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Emotional Labour: A Process of Self-deception on the well being of Service Workers


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1 Dept. of Psychology, University of Calicut, India
     

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The characteristics, beliefs and atti tude of employees have changed dramati cally over the past several decades, l argely in responds to the social trends, rapi d advances in technology and organi sational restructuring. During service interactions, service employees express socially and naturally desired emotions as part of their job roles, which is an effective form of emotional labour. Emotional Labour is the: ` management of feelings to create a publically observable facial and bodily display' requiring one `to induce or suppress feeling in order to sustain the outward countenance that produces the proper state of mind in others' (Hochschild, 1983). Emotional labour has gained prominence and is becoming an active process that affects the behaviour of employees. Based on literature, this paper addresses on propositions which explores the influence of emotional display during service interaction on the well-being of employees and also elaborates the importance of display of positive and negative emotions by service employees.

Keywords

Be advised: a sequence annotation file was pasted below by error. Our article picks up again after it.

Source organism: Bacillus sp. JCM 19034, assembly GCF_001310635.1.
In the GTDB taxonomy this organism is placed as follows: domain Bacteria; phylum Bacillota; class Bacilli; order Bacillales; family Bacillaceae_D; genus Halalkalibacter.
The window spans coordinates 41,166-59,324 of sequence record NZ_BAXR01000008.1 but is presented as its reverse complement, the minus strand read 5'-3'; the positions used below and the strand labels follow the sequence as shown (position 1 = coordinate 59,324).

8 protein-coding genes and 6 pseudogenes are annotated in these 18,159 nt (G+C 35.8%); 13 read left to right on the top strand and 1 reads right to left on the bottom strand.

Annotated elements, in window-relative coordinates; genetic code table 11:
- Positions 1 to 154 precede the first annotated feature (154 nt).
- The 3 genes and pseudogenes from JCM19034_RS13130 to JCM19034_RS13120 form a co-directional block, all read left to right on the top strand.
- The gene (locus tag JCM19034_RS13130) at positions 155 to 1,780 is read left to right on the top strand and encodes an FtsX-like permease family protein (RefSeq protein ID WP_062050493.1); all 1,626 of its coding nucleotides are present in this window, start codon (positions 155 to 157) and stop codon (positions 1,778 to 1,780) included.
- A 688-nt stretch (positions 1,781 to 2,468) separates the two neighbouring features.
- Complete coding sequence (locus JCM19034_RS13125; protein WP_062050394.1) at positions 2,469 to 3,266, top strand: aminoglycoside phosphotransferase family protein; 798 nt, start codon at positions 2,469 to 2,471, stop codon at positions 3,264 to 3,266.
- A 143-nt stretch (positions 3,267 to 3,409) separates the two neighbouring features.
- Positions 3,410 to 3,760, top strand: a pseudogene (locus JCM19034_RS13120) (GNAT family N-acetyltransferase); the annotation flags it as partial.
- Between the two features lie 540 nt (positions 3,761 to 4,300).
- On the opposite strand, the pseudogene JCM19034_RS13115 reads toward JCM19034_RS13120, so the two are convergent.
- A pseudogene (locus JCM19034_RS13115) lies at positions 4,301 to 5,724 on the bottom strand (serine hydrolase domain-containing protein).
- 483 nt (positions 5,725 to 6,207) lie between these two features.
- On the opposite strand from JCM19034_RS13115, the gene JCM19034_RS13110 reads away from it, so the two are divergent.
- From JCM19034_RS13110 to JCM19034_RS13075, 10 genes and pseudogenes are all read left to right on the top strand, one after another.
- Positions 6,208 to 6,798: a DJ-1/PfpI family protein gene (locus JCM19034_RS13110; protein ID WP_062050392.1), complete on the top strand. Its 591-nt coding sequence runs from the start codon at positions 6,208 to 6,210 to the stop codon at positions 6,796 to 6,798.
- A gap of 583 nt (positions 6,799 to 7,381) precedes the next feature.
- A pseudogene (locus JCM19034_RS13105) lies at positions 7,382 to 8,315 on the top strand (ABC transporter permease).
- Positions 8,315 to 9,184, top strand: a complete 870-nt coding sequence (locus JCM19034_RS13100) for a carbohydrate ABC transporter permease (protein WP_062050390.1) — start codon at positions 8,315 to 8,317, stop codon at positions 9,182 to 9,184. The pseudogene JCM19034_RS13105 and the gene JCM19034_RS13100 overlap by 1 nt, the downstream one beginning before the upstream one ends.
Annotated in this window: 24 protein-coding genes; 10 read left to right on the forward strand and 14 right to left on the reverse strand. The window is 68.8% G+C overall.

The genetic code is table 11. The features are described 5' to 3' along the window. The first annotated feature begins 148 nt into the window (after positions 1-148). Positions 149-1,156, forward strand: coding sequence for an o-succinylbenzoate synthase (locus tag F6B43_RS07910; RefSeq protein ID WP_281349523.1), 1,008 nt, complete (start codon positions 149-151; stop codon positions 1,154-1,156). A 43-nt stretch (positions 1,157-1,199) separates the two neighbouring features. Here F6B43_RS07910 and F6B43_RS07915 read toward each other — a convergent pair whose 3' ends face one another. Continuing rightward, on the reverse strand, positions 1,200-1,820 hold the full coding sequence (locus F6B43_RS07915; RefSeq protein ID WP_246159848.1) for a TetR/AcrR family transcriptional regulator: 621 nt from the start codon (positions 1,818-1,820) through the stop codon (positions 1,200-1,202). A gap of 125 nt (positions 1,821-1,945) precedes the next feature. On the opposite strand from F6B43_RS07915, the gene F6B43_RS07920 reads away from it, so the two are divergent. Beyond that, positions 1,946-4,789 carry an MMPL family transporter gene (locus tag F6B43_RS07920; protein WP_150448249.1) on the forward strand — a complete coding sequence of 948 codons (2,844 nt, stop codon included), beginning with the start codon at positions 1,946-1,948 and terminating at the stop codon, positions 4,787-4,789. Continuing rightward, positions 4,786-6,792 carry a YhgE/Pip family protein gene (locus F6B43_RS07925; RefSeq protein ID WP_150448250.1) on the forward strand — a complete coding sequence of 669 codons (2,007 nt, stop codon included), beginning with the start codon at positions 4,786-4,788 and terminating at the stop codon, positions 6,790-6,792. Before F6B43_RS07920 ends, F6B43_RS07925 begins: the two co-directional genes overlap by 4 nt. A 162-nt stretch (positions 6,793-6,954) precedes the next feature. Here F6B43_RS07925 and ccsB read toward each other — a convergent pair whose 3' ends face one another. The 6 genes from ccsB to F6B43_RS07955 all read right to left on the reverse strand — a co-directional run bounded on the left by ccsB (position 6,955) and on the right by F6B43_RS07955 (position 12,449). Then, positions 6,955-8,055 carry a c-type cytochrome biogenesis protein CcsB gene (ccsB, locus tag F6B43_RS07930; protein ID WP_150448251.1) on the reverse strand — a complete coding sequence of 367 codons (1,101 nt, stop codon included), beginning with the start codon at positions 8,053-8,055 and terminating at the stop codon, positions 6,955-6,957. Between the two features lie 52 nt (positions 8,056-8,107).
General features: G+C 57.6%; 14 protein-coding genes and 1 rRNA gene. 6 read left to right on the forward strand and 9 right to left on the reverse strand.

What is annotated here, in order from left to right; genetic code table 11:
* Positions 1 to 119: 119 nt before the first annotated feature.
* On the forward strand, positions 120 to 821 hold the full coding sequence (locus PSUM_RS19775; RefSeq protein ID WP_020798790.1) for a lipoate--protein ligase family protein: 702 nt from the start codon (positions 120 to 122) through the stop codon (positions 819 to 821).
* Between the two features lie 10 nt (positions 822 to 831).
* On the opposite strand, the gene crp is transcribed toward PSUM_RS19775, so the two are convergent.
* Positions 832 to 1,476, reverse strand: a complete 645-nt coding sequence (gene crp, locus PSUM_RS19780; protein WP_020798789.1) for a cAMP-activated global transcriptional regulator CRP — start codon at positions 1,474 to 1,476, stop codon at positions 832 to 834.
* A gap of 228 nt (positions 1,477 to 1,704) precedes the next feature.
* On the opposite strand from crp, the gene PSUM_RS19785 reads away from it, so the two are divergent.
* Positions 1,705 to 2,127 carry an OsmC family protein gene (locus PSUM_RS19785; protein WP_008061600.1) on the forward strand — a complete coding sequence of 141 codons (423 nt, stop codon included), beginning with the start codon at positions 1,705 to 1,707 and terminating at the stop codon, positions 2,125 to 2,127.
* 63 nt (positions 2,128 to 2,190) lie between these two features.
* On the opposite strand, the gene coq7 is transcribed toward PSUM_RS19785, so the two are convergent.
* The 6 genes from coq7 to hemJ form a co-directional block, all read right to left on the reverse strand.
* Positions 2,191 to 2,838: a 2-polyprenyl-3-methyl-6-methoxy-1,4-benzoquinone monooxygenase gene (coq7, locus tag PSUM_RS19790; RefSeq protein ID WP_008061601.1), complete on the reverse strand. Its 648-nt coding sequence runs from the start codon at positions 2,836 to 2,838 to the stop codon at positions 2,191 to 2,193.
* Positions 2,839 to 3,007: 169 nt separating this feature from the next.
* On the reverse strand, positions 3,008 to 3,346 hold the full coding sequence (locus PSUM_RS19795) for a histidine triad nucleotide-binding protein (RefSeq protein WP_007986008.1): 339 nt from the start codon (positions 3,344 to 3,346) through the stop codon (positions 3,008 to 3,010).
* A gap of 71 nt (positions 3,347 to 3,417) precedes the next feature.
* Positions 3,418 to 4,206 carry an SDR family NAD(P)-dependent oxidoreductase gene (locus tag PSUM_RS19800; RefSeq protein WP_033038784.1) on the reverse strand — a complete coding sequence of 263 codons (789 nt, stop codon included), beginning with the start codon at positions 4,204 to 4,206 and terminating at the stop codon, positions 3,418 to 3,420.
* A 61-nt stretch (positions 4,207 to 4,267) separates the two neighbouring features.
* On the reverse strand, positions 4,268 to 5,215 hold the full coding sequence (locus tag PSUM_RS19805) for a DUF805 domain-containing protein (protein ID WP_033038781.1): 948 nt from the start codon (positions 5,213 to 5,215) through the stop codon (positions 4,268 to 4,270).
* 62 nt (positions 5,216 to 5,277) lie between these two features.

Display Rules, Emotional Labour, Emotional Regul Ation, Self- Deception, Service Employees, Well-being
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  • Diefendorff, J.M., and Richard E.M. (2003). Antecedents and Consequences of Emotional Di splay Rule Perceptions. Journal of Applied Psychology, 88, 284-294.
  • Fineman, S., Cl egg S.R., Hardy C., and Nord W.R. (1996). Handbook of Organisational Studies. Sage, London.
  • Gable, S.L., Rei s H.T., Elliot A.J. (2000). Behavioural Activation and Inhibition in Everyday Life. Journal of Personality and Social Psychology, 78, 1135-1149.
  • Gray, J.A. (1987). The Neuropsychology of Emotions and Personality. Cognitive Neurochemistry, p. 171-190.
  • Grandey, A.A. (2000). Emotional Regulation in the Workpl ace: A New way to Conceptualise Emotional Labour. Journal of Occupational Health Psychology, 5, 95-110.
  • Grandey, A.A., and Brauburger A.L. (2002). The Emotion Regulation behind the Customer Service Smile. In R. Lord, R. Klimoski, and R. Kanfer (Eds.). Emotions in the Workplace, San Francisco: Jossy-Bass, p. 260-294.
  • Gross, J.J. (1998). The Emerging Field of Emotion Regulation: An Integrative Review. Journal of General Psychology, 2, 271-299.
  • Gross, J.J. (2002). Emotion Regulation: Affective, Cognitive and Social Consequences. Psychology, 39, 281-291. Gross, J.J., and Levenson R.W. (1997). Hiding Feelings: The Active Effects of Inhibiting Negative and Positive Emotion. Journal of Abnormal Psychology, 106, 95-103.
  • Hochschild, A.R. (1983). The Managed Heart: Commercialisation of Human Feeling. Berkeley: University of California Press.